A U.S. central bank digital currency, or CBDC, would be a “threat to core funding to the banking industry,” Jim Reuter, ABA board member and president and CEO of FirstBank in Lakewood, Colorado, said on a new episode of IntraFi Network’s Banking with Interest Podcast.
“One of the number one ways we make money as an industry is net interest margin. The best way to maximize your results is to have low cost core deposits that are sticky,” Reuter explained. “I worry that if there is a wallet you can have with the Federal Reserve . . . and they allow people to access that money directly—even if it’s through their bank—it’s still a liability of the Federal Reserve, so those funds are technically not on your balance sheet to be used to make loans in the community and service your customers.”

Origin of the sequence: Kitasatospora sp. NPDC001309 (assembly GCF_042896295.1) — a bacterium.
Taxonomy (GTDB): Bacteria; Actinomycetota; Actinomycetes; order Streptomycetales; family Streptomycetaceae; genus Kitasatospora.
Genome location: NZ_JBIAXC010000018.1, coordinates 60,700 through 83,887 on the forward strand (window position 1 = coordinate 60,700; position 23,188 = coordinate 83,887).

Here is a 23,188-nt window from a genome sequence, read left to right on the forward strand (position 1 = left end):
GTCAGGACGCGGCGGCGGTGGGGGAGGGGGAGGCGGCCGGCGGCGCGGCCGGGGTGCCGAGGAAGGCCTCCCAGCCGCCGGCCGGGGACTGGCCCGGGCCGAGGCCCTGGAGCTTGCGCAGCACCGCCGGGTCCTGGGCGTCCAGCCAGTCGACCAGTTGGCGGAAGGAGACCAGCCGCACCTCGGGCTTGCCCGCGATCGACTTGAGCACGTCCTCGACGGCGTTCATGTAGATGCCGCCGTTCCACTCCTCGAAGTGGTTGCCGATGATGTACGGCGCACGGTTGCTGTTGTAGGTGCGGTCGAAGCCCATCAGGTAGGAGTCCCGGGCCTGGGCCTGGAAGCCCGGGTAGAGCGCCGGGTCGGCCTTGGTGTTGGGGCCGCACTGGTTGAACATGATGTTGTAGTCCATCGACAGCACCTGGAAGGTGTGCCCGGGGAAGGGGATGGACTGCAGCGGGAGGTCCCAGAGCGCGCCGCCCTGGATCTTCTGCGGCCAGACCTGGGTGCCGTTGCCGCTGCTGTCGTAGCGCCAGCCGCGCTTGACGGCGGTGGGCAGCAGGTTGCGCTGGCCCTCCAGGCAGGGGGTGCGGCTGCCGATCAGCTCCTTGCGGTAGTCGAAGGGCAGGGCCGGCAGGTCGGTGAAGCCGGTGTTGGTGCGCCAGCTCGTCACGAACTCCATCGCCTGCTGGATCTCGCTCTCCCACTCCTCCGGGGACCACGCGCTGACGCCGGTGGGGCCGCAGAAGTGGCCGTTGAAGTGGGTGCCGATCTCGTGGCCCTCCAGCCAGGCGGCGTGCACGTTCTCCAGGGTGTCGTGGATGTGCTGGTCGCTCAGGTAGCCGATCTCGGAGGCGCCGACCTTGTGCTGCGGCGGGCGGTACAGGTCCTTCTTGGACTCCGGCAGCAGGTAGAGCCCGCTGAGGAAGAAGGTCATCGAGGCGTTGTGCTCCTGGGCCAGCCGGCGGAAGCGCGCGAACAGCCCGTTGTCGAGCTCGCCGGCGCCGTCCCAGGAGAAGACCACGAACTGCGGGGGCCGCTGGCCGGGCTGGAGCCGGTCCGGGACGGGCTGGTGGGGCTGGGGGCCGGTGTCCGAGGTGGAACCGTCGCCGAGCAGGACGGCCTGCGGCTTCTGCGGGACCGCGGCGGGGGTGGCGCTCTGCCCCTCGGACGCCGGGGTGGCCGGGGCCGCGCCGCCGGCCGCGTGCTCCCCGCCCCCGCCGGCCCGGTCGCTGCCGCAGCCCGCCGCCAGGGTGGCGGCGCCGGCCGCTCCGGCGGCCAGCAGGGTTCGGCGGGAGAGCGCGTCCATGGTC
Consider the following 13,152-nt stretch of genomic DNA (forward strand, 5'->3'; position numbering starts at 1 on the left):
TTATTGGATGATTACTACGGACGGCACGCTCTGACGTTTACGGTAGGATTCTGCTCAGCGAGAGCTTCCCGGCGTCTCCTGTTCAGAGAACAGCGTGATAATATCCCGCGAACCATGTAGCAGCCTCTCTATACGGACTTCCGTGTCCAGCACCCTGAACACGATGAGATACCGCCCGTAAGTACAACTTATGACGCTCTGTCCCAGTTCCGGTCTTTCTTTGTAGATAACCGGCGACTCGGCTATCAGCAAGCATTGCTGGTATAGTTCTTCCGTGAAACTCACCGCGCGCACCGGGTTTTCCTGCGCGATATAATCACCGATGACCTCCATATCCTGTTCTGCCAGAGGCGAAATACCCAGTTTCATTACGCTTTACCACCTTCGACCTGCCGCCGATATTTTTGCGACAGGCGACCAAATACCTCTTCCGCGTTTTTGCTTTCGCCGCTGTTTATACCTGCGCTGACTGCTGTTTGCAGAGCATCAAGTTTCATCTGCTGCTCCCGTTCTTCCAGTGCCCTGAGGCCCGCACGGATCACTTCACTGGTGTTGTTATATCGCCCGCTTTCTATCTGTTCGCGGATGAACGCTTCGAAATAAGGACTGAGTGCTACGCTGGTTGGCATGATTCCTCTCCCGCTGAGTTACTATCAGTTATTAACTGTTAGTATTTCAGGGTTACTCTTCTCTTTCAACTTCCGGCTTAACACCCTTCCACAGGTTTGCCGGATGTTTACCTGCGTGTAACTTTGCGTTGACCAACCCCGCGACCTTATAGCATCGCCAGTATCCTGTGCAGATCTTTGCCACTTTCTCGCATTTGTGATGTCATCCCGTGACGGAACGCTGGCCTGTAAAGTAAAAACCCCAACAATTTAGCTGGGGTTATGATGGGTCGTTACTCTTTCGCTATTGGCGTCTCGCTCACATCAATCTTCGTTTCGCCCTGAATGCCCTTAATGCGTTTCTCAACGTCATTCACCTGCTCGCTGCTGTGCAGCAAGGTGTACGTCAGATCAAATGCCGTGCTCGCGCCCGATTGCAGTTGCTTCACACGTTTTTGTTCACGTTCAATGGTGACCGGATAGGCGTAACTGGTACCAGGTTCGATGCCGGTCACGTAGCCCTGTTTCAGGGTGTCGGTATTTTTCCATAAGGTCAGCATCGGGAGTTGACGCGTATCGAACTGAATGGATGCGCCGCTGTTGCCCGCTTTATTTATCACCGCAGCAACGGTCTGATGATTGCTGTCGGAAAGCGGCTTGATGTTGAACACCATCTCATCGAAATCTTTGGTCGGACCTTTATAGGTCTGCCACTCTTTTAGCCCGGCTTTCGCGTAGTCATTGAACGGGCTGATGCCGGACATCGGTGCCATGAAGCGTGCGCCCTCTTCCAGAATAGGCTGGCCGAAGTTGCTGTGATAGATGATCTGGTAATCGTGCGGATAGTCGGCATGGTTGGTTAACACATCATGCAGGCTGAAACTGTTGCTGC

As policymakers explore the possibility of implementing a CBDC in the U.S., Reuter warned that any such effort—including capping the amount of money depositors can hold directly with the Fed—would have a detrimental effect on local communities. “If you do not keep a two-tiered system where the deposits are here and we’re working with our customers locally to figure out how to best put that money to work, you’re really losing a foundational element in every community.”
ABA has cautioned that the introduction of a CBDC could “fundamentally change the role of the central bank in the United States and reshape the banking system,” and continues to urge policymakers to seriously weigh the potential benefits of a CBDC with the significant risks it would pose to consumers and financial markets.